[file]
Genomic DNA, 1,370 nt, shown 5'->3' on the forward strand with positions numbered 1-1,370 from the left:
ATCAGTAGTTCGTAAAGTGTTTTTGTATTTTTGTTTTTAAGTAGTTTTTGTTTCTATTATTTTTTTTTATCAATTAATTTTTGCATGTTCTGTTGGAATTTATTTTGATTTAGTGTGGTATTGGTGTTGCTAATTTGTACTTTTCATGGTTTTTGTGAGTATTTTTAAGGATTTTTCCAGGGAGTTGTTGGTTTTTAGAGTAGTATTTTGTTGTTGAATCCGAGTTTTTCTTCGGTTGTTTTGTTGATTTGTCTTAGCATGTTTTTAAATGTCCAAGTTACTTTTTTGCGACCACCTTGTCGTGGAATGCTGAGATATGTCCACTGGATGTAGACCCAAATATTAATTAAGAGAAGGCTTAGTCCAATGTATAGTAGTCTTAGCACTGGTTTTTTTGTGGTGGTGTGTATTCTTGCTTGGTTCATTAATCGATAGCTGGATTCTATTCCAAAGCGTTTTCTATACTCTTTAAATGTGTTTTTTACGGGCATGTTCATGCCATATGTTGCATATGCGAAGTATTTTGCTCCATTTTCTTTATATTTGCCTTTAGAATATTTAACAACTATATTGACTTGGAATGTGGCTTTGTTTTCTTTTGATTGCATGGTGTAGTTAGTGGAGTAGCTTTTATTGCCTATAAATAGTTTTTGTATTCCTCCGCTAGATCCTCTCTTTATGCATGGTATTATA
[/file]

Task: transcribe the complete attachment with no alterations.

Genomic DNA, 1,370 nt, shown 5'->3' on the forward strand with positions numbered 1-1,370 from the left:
ATCAGTAGTTCGTAAAGTGTTTTTGTATTTTTGTTTTTAAGTAGTTTTTGTTTCTATTATTTTTTTTTATCAATTAATTTTTGCATGTTCTGTTGGAATTTATTTTGATTTAGTGTGGTATTGGTGTTGCTAATTTGTACTTTTCATGGTTTTTGTGAGTATTTTTAAGGATTTTTCCAGGGAGTTGTTGGTTTTTAGAGTAGTATTTTGTTGTTGAATCCGAGTTTTTCTTCGGTTGTTTTGTTGATTTGTCTTAGCATGTTTTTAAATGTCCAAGTTACTTTTTTGCGACCACCTTGTCGTGGAATGCTGAGATATGTCCACTGGATGTAGACCCAAATATTAATTAAGAGAAGGCTTAGTCCAATGTATAGTAGTCTTAGCACTGGTTTTTTTGTGGTGGTGTGTATTCTTGCTTGGTTCATTAATCGATAGCTGGATTCTATTCCAAAGCGTTTTCTATACTCTTTAAATGTGTTTTTTACGGGCATGTTCATGCCATATGTTGCATATGCGAAGTATTTTGCTCCATTTTCTTTATATTTGCCTTTAGAATATTTAACAACTATATTGACTTGGAATGTGGCTTTGTTTTCTTTTGATTGCATGGTGTAGTTAGTGGAGTAGCTTTTATTGCCTATAAATAGTTTTTGTATTCCTCCGCTAGATCCTCTCTTTATGCATGGTATTATA